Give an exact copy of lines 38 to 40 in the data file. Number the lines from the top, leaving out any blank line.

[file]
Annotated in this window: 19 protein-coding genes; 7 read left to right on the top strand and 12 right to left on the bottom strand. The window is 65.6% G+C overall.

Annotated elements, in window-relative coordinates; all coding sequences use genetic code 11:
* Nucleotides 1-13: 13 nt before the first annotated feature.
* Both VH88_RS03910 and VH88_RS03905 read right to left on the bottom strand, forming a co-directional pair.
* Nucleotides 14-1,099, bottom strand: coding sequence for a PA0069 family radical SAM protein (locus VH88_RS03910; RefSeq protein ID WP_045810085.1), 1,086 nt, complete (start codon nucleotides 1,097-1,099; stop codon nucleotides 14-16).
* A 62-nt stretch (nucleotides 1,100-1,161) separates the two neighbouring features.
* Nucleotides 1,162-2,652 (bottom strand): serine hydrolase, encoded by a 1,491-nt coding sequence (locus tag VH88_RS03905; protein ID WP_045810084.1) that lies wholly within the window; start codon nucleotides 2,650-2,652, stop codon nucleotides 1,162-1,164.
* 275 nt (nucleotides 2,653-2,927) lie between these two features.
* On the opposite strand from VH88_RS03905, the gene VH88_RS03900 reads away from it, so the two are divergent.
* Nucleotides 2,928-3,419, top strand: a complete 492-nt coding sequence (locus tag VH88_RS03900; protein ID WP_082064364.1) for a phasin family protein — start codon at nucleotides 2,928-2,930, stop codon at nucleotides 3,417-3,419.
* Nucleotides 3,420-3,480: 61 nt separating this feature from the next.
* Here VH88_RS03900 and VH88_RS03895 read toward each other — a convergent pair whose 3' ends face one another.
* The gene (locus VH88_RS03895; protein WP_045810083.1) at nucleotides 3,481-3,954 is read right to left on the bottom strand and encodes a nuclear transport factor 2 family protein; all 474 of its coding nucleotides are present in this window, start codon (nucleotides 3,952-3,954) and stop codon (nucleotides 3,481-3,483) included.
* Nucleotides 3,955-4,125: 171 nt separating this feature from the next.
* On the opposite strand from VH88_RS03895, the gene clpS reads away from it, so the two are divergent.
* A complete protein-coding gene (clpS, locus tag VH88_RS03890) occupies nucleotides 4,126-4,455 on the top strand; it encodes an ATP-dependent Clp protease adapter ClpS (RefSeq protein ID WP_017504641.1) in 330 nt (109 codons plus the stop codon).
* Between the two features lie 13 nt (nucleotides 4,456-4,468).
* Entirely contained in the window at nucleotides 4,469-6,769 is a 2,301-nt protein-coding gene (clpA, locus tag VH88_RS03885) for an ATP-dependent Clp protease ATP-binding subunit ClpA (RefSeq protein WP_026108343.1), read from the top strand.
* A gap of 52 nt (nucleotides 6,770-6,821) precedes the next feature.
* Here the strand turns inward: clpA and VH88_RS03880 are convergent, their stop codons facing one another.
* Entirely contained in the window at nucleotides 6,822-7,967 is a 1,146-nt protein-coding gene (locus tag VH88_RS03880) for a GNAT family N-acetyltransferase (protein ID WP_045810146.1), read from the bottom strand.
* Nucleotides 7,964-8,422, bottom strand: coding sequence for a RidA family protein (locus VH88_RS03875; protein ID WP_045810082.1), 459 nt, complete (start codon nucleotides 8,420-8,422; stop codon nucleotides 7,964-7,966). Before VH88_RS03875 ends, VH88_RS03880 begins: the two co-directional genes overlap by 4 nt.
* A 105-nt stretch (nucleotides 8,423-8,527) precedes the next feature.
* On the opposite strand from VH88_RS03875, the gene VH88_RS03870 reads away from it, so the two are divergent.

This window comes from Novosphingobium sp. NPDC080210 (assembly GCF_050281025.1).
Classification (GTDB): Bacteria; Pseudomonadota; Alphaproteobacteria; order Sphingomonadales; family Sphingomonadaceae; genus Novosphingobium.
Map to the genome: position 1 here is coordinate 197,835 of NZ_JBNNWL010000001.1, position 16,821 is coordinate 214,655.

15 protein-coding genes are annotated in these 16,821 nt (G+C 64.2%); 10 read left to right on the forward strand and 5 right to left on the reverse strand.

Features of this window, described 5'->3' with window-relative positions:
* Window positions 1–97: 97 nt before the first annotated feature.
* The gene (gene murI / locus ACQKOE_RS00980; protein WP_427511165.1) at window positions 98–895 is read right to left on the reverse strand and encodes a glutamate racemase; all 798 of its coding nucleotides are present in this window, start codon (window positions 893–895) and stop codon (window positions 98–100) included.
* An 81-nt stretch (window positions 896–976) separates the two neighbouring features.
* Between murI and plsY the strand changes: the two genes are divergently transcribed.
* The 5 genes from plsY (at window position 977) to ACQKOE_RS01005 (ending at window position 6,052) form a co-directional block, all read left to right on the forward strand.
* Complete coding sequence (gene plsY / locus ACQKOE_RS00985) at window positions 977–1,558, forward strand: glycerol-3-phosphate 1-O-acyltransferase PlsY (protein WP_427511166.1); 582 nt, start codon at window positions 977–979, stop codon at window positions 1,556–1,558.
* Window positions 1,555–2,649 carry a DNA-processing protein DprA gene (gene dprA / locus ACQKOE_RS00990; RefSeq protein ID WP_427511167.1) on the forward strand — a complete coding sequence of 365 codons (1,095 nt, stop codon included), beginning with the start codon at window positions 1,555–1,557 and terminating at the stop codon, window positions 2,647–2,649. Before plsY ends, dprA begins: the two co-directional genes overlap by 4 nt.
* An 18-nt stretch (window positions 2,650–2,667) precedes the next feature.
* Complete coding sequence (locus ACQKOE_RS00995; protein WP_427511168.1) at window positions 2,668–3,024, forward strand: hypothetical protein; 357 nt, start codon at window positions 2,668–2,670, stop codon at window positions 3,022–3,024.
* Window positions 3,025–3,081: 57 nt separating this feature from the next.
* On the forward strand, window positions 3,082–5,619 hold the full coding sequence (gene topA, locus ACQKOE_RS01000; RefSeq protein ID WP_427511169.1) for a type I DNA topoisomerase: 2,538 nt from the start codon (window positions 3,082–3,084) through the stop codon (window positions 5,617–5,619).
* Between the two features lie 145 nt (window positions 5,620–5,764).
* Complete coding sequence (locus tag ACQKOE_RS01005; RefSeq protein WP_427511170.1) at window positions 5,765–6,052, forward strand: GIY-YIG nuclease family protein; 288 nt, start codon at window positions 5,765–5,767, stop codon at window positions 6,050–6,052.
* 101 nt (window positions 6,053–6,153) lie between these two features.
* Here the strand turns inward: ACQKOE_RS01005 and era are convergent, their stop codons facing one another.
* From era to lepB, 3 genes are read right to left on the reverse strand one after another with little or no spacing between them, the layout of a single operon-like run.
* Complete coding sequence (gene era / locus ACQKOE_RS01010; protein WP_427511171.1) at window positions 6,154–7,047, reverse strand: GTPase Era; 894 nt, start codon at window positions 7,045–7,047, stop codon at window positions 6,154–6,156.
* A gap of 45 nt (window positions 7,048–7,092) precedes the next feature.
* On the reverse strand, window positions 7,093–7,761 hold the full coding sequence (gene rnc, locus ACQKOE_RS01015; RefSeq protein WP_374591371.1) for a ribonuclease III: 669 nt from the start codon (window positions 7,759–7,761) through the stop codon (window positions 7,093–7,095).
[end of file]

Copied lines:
* Complete coding sequence (locus ACQKOE_RS00995; protein WP_427511168.1) at window positions 2,668–3,024, forward strand: hypothetical protein; 357 nt, start codon at window positions 2,668–2,670, stop codon at window positions 3,022–3,024.
* Window positions 3,025–3,081: 57 nt separating this feature from the next.
* On the forward strand, window positions 3,082–5,619 hold the full coding sequence (gene topA, locus ACQKOE_RS01000; RefSeq protein ID WP_427511169.1) for a type I DNA topoisomerase: 2,538 nt from the start codon (window positions 3,082–3,084) through the stop codon (window positions 5,617–5,619).